For the first time in 15 years, finance is the most popular major at Boston College, with 1,360 undergraduates enrolled for the 2022-2023 academic year, followed by economics (1,260), which had topped the list annually since 2012-2013—and ahead of finance since 2013-2014.  

Other notable changes in the top 10 popular majors list saw neuroscience (411) rise to ninth place in its fourth year as an undergraduate program, while psychology (571) and communication (570) swapped fifth and sixth places from last year.

Biology (883) and political science (743) retained their positions at, respectively, third and fourth, as they have since 2016-2017.

Three other perennially popular undergraduate programs round out the top 10:  computer science at seventh (556), nursing at eighth (418), and applied psychology and human development at 10th (382)—the latter two having been among BC’s most-enrolled majors since 2011-2012.  

These and other data for the University’s 9,484 undergraduate day students and 5,250 graduate students were compiled during the fall 2022 semester by the Office of Institutional Research and Planning (IR&P) as part of its yearly compendium of facts and figures for administrators, faculty, staff, and students. Current and past editions of the Boston College Fact Book are accessible at

Other reported statistics show the Lynch School of Education and Human Development with the highest number of graduate students (958), followed by the Carroll School of Management (849), Morrissey College of Arts and Sciences (823), BC Law School (813), BC School of Social Work (633), Woods College of Advancing Studies (566), Connell School of Nursing (341), and School of Theology and Ministry (318).

Financial transactions and trade are based on trust between parties, which speaks to a basic aspect of human nature. In the classroom, even as we cover the fundamentals of finance and areas such as corporate finance or investments, we also emphasize ethics and doing the right thing. Those topics dovetail with recent trends in finance, such as corporate social responsibility and environmental, social, and governance investing. So, finance fits in very well with BC’s values of cura personalis.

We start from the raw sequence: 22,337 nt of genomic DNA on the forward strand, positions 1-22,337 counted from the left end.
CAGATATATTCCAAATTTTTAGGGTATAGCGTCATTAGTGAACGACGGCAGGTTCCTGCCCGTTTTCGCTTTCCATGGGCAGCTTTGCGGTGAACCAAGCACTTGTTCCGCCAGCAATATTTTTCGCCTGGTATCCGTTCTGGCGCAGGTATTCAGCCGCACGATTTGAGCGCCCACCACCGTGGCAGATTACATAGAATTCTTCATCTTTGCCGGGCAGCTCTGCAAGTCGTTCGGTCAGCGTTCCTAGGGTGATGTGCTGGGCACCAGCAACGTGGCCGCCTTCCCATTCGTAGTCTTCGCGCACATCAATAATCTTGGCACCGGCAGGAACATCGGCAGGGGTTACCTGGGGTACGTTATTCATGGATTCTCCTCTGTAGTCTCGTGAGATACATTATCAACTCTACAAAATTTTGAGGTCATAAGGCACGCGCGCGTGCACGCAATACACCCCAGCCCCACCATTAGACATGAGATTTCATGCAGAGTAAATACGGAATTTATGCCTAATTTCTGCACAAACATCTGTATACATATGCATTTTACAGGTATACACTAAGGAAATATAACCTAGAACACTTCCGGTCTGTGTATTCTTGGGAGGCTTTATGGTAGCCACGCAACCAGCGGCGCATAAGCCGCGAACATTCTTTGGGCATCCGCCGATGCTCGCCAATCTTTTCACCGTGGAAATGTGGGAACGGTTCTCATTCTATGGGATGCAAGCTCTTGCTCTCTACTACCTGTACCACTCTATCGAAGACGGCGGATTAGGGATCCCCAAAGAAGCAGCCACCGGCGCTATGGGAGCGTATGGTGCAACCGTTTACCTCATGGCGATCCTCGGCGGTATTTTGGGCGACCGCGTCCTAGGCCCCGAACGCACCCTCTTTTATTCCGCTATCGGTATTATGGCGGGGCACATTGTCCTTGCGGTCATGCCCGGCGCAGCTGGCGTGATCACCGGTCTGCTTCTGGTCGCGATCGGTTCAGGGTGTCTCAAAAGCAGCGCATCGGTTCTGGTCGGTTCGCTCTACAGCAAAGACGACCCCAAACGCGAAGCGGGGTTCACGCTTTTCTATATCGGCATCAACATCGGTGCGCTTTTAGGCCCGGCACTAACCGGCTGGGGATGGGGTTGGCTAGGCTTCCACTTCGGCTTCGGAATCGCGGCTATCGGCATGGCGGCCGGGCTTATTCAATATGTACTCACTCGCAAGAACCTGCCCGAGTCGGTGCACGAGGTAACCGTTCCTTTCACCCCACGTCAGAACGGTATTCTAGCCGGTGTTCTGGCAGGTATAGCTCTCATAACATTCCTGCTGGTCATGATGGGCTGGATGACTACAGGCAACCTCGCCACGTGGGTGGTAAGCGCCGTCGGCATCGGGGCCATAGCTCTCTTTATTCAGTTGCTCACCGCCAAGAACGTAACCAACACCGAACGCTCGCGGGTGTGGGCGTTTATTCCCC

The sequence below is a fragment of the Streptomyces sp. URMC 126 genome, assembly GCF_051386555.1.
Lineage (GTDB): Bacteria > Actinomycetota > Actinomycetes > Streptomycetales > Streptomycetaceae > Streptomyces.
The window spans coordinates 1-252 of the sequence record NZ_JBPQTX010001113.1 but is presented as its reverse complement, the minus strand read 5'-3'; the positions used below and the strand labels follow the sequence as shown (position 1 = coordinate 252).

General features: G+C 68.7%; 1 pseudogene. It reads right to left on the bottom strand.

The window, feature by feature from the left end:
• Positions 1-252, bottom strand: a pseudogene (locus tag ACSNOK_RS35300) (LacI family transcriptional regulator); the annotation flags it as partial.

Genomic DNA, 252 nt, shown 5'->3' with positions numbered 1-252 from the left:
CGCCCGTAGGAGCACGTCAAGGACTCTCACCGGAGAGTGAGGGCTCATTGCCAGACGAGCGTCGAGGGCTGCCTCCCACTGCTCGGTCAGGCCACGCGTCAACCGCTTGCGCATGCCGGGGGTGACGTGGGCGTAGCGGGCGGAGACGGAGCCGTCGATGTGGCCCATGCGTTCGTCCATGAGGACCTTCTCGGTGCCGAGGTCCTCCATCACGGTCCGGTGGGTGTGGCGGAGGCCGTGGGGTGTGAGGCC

Haub Family Professor and Chair of Finance Ronnie Sadka

Statistics such as popular majors, according to administrators and faculty, offer insights into the interests, motivations, and aspirations of BC students, and how these may evolve or remain constant over time. While individual positions may vary from year to year, most of the current popular majors at BC—specifically finance, economics (which includes enrollments from Morrissey College and the Carroll School), biology, political science, communication, psychology, and nursing—have been in the top 10 list at least since the 21st century began, and some far longer.

The data also provide a yardstick for considering BC students’ academic and career interests among wider societal and generational trends. National analyses of undergrad majors are ubiquitous, but at a glance some commonalities emerge: Studies in or related to business, nursing, psychology, biology, economics, computer science, communication, and political science tend to be highly enrolled throughout American higher education.

This is why enrollment data for BC benefits from context, say administrators and faculty: The numbers should be viewed through the lens of a major national Jesuit, Catholic university and the students it attracts.